Corus 2006, Round 12

Kamsky levers himself off the bottom of the tournament table with a win against a self-destructing Mamedyarov – the only decisive game of the round. Ivanchuk burgles Gelfand, but misses out on the full point. Topalov walks into an Anand opening preparation, and a short draw ensues.

Topalov – Anand

Anand improved on Sokolov’s play against Topalov in round 7 in an Archangel Ruy Lopez. Topalov declined a piece sacrifice, and after a mass of exchanges there was nothing else to play for.

Mamedyarov – Kamsky

Kamsky gets a tiny edge on the Black side of a Schlecter Grunfeld, and grabs a hot pawn. He defends stubbornly and eeks his way to another pawn. Then Mamedyarov self-destructs.

Gelfand – Ivanchuk

Gelfand gets burgled in the early middle game, losing a piece to some ingenious Ivanchuk manoeuvring. Ivanchuk misses a quick win, and his great advantage erodes through the endgame until Gelfand eventually pulls a miracle and gets into a drawn rook and pawn endgame.

Karjakin – Aronian

Karjakin gets a good advantage on the White side of a Closed Ruy Lopez, but fails to capitalise on it. Draw agreed a few moves later.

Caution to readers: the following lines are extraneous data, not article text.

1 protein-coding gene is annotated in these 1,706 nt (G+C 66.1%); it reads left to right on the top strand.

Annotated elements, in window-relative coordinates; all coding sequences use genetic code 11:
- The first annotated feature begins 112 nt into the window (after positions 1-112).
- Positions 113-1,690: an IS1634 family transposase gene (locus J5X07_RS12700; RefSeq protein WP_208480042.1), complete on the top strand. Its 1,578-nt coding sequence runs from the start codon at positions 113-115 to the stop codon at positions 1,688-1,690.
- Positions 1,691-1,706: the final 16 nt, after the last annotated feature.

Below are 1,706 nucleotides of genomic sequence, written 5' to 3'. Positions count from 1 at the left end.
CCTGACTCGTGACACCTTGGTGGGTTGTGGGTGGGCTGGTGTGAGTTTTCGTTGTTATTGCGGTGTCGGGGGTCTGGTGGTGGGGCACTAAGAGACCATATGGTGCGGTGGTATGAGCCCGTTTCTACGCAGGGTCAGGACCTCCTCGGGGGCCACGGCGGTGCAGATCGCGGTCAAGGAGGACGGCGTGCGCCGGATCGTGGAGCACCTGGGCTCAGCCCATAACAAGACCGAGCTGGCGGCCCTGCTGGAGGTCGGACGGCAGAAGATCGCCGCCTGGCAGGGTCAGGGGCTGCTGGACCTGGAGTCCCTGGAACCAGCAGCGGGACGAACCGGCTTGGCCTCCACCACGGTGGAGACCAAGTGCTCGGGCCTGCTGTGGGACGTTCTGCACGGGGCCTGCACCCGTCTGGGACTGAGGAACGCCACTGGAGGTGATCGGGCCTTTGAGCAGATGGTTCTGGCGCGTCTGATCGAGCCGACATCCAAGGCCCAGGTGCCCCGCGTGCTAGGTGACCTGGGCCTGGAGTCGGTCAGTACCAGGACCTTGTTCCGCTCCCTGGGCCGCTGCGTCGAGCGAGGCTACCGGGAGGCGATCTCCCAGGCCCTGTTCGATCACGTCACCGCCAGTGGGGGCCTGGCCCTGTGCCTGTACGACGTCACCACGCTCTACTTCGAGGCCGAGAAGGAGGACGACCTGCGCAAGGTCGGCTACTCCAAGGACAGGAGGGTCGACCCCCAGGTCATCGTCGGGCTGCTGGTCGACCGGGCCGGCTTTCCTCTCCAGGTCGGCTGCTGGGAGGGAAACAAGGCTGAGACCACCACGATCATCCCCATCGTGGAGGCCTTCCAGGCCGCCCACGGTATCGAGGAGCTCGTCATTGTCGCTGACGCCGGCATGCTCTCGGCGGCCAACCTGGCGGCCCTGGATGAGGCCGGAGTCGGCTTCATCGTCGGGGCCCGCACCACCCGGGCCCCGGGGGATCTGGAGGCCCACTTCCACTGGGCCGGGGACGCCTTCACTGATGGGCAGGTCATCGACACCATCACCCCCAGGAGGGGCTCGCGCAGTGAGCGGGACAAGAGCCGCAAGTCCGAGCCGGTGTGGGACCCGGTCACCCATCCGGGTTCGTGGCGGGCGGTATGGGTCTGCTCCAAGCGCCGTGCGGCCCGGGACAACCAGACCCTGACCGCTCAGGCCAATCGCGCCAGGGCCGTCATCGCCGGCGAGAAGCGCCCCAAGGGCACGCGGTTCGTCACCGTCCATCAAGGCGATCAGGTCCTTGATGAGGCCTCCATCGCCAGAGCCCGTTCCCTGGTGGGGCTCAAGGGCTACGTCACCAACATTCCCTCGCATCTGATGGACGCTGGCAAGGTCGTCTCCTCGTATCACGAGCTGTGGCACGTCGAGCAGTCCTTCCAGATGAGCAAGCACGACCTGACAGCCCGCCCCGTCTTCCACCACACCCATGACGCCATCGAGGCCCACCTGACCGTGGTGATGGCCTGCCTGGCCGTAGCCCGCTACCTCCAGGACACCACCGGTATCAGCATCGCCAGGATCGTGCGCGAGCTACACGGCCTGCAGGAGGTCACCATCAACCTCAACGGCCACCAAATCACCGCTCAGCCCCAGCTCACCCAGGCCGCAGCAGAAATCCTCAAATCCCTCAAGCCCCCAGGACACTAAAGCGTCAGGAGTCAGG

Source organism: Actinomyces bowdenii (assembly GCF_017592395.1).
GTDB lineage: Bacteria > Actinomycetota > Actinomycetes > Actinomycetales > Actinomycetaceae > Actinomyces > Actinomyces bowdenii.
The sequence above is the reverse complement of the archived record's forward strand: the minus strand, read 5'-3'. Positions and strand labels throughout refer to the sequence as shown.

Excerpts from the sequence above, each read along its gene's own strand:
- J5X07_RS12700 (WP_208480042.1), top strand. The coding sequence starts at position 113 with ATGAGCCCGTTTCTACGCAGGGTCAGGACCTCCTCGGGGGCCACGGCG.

Sokolov – Bacrot

A Queen’s Gambit Slav rapidly dissolves into a balanced rook, bishop and pawns endgame. Draw.

Tiviakov – Leko

Tiviakov essays a Guico Pianissimo against Leko and emerges with a slight initiative. A draw is agreed when Leko drains that initiative down to nothing.

van Wely – Adams

van Wely wins a pawn in a Queen’s Indian, but Adams has the initiative. Through some crafty manoeuvres, van Wely retains the extra pawn right the way through to the endgame, but Adams’ bishop proves stronger than van Wely’s knight, and he secures a draw.

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This entry was posted in Adams, Anand, Aronian, Bacrot, Chess, Corus, Gelfand, Ivanchuk, Kamsky, Karjakin, Leko, Mamedyarov, Sokolov, Tiviakov, Topalov, van Wely. Bookmark the permalink.

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